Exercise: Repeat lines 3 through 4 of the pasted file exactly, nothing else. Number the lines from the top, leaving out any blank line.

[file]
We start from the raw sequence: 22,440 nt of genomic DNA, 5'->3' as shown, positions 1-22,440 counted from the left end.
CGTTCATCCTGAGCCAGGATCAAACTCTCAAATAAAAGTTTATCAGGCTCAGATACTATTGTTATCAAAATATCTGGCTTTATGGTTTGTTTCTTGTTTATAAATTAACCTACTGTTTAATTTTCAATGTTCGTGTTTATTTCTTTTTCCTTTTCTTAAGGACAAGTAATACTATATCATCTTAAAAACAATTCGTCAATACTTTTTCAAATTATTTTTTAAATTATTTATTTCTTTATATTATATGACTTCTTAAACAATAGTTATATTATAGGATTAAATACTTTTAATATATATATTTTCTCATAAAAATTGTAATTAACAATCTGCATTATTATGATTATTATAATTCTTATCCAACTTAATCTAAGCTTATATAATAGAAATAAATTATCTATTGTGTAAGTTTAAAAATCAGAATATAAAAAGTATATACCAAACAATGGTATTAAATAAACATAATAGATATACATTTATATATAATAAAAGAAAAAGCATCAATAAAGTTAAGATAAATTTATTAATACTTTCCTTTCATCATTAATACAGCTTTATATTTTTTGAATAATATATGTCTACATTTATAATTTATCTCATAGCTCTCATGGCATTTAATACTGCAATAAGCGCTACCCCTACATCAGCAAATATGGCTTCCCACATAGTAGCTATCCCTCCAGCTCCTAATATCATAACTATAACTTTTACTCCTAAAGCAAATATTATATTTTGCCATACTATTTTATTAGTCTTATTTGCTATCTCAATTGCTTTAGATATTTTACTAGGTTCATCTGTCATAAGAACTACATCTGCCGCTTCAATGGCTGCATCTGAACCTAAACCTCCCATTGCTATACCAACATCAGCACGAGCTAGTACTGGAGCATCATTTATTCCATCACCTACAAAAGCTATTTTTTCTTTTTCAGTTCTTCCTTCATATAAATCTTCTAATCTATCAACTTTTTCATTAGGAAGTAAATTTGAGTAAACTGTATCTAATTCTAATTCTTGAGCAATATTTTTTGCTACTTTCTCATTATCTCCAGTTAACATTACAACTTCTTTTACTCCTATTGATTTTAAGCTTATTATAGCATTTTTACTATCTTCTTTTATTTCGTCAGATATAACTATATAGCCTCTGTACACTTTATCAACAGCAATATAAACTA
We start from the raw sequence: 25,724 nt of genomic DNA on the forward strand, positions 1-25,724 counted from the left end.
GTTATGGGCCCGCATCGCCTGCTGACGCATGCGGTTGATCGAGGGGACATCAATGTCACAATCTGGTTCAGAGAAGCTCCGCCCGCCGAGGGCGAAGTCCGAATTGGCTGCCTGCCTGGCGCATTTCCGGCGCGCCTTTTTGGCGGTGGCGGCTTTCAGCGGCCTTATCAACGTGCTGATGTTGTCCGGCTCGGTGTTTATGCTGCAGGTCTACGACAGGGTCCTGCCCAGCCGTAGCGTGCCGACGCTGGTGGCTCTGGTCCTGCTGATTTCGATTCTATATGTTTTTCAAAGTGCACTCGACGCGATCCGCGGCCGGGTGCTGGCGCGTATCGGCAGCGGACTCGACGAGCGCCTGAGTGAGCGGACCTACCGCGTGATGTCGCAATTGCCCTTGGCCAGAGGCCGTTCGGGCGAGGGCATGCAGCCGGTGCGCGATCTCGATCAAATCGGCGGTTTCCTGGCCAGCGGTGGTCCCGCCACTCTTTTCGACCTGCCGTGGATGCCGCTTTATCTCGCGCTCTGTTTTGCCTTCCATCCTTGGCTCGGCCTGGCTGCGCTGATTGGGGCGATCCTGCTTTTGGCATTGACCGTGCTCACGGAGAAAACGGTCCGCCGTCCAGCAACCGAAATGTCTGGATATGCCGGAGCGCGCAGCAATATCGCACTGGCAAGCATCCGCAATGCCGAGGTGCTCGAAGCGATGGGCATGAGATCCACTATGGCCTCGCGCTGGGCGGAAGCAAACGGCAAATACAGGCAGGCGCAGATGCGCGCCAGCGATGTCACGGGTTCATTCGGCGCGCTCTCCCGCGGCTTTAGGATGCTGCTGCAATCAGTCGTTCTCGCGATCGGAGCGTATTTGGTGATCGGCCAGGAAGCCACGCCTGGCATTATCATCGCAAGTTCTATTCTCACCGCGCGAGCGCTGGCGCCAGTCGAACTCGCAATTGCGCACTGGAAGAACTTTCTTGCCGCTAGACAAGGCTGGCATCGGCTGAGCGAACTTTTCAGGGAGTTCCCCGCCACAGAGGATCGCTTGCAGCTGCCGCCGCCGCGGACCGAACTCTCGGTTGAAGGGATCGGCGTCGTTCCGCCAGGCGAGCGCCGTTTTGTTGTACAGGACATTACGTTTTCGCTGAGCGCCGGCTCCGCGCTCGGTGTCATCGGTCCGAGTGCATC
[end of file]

We start from the raw sequence: 25,724 nt of genomic DNA on the forward strand, positions 1-25,724 counted from the left end.
GTTATGGGCCCGCATCGCCTGCTGACGCATGCGGTTGATCGAGGGGACATCAATGTCACAATCTGGTTCAGAGAAGCTCCGCCCGCCGAGGGCGAAGTCCGAATTGGCTGCCTGCCTGGCGCATTTCCGGCGCGCCTTTTTGGCGGTGGCGGCTTTCAGCGGCCTTATCAACGTGCTGATGTTGTCCGGCTCGGTGTTTATGCTGCAGGTCTACGACAGGGTCCTGCCCAGCCGTAGCGTGCCGACGCTGGTGGCTCTGGTCCTGCTGATTTCGATTCTATATGTTTTTCAAAGTGCACTCGACGCGATCCGCGGCCGGGTGCTGGCGCGTATCGGCAGCGGACTCGACGAGCGCCTGAGTGAGCGGACCTACCGCGTGATGTCGCAATTGCCCTTGGCCAGAGGCCGTTCGGGCGAGGGCATGCAGCCGGTGCGCGATCTCGATCAAATCGGCGGTTTCCTGGCCAGCGGTGGTCCCGCCACTCTTTTCGACCTGCCGTGGATGCCGCTTTATCTCGCGCTCTGTTTTGCCTTCCATCCTTGGCTCGGCCTGGCTGCGCTGATTGGGGCGATCCTGCTTTTGGCATTGACCGTGCTCACGGAGAAAACGGTCCGCCGTCCAGCAACCGAAATGTCTGGATATGCCGGAGCGCGCAGCAATATCGCACTGGCAAGCATCCGCAATGCCGAGGTGCTCGAAGCGATGGGCATGAGATCCACTATGGCCTCGCGCTGGGCGGAAGCAAACGGCAAATACAGGCAGGCGCAGATGCGCGCCAGCGATGTCACGGGTTCATTCGGCGCGCTCTCCCGCGGCTTTAGGATGCTGCTGCAATCAGTCGTTCTCGCGATCGGAGCGTATTTGGTGATCGGCCAGGAAGCCACGCCTGGCATTATCATCGCAAGTTCTATTCTCACCGCGCGAGCGCTGGCGCCAGTCGAACTCGCAATTGCGCACTGGAAGAACTTTCTTGCCGCTAGACAAGGCTGGCATCGGCTGAGCGAACTTTTCAGGGAGTTCCCCGCCACAGAGGATCGCTTGCAGCTGCCGCCGCCGCGGACCGAACTCTCGGTTGAAGGGATCGGCGTCGTTCCGCCAGGCGAGCGCCGTTTTGTTGTACAGGACATTACGTTTTCGCTGAGCGCCGGCTCCGCGCTCGGTGTCATCGGTCCGAGTGCATC